Because it was such a beautiful morning, with the early morning sun just rising, we were taken to see a thermal waterfall. Very atmospheric as the sun started to shine through the steam and cast a pink light on the surrounding snowy mountains as well. Passed loads of Icelandic ponies that are used mainly for riding and pleasure now but in the past have been used for working and farming.
Drove on up the Haukadalur valley to Geyser and the waterfall Gullfoss,(Golden Waterfall!) where we stopped for just over an hour to walk down to see the two waterfalls totalling 31 metres and the Gorge which is about 2.5km long. Unfortunately as it was so icy and cold we weren’t really able to explore the area but had to stay on the well trodden paths! Lamb soup and bread for lunch which was absolutely delicious! A bit pricey at about £7.50 but you could have a refill as well, so not too bad!
Back to the actual Geyser area where we were able to wander around
the thermal area with all the geysers and steam! Strokkur, the most famous geyser wasn’t performing but there was still a pretty impressive geyser called Geysir that boiled up and released a huge column of steam every 5 mins or so!
Back to the coach and onward to the Pingvellir National Park where the American Tectonic Plate and the Europe tectonic plate are pulling apart a few centimetres every year. It was getting darker by now but managed to have a 40minute walk around the area, across a river that had iced over the path, up to the American Tectonic plate and over to The Law Rock (Loberg) This is where the parliament was first formed in 930AD between the Chieftians and the Farmers. The Parliament met every year until 1798 and the rules of society read out by the paid Law Speaker (there was no written language!) the sound being projected against the rock towards all the people who stood below. Many important speeches were made here by the Old Commonwealth, settling of disputes and summons were made, punishments of drowning committed etc. Iceland re-formed its Parliament in 1845AD and also declared its Independence from Denmark in 1944.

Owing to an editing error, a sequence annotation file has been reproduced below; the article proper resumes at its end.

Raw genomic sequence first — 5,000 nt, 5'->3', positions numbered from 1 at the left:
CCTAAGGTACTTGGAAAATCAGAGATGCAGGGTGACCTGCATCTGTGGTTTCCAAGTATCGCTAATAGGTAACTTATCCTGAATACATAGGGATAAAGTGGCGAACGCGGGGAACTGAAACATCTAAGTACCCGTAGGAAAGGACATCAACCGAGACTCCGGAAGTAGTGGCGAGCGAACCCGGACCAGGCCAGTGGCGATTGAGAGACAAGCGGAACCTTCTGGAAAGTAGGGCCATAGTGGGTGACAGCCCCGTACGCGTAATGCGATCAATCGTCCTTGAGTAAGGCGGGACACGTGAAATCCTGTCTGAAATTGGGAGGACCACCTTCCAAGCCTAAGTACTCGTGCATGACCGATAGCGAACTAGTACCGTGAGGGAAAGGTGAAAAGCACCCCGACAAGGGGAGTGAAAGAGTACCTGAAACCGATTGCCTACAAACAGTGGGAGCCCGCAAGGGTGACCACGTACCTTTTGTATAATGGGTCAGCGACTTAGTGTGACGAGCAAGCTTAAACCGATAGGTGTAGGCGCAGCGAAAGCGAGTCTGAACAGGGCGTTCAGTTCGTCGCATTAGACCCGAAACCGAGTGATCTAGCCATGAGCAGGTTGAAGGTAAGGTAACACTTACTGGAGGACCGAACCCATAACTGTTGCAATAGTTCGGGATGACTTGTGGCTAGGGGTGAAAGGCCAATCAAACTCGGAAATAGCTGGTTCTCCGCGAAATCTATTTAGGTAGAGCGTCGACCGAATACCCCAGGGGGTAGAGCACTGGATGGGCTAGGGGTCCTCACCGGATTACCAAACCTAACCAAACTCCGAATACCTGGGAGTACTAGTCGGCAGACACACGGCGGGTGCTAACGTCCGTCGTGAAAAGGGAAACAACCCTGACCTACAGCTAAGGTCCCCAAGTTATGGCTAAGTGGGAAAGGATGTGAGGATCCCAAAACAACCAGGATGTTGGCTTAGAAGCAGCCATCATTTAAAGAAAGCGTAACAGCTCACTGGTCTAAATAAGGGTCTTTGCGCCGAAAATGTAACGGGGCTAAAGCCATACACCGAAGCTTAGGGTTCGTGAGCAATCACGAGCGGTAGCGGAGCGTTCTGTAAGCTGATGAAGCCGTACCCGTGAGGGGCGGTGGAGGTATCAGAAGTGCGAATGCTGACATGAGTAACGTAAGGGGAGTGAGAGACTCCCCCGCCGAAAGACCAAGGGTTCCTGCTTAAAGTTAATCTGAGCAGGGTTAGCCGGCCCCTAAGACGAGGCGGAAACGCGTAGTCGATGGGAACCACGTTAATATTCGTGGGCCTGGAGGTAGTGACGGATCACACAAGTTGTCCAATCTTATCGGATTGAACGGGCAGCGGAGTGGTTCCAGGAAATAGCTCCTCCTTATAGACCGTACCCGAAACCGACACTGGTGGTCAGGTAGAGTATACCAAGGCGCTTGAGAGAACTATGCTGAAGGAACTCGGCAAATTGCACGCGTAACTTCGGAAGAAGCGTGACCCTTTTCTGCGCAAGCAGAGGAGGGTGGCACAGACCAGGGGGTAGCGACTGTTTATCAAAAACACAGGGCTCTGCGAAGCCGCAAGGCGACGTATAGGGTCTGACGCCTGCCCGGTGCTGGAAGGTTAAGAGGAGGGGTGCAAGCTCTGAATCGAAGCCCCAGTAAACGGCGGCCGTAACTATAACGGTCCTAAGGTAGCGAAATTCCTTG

It was a shame it was sooooo cold and getting dark as I would like to have looked around a little bit more...
Our final stop was a hot chocolate stop ( we were very cold by now – even with thermals on!!) and then a book shop and view point by Pingvellir Lake but unfortunately it was too dark to really appreciate it!
Back to the hotel by about 17.00pm and dinner again in the hotel- soup and salad with a hot dish of rice and sausage for about £9.00. The food has been relatively expensive but its a shame we didn’t get to eat more of the local food, such as whale, puffin and fermented skate – a Christmas traditional food!
Had a relaxing evening thawing out before setting the alarm for 5.00am, as we needed to get the bus to the airport at 6.00am for our flight at 8.15am. All went to plan, uneventful flight, bus was at Bus Stop at Gatwick to take us back to ACP Parking, collected Campervan and a steady drive to get back home at about 16.30pm.
I think if I was going to go back to Iceland
I would prefer to go in the warm weather, there are lots of flowers and fauna there so it could be very pretty – but winter time is a pretty bleak, unique experience too. It is quite an amazing place!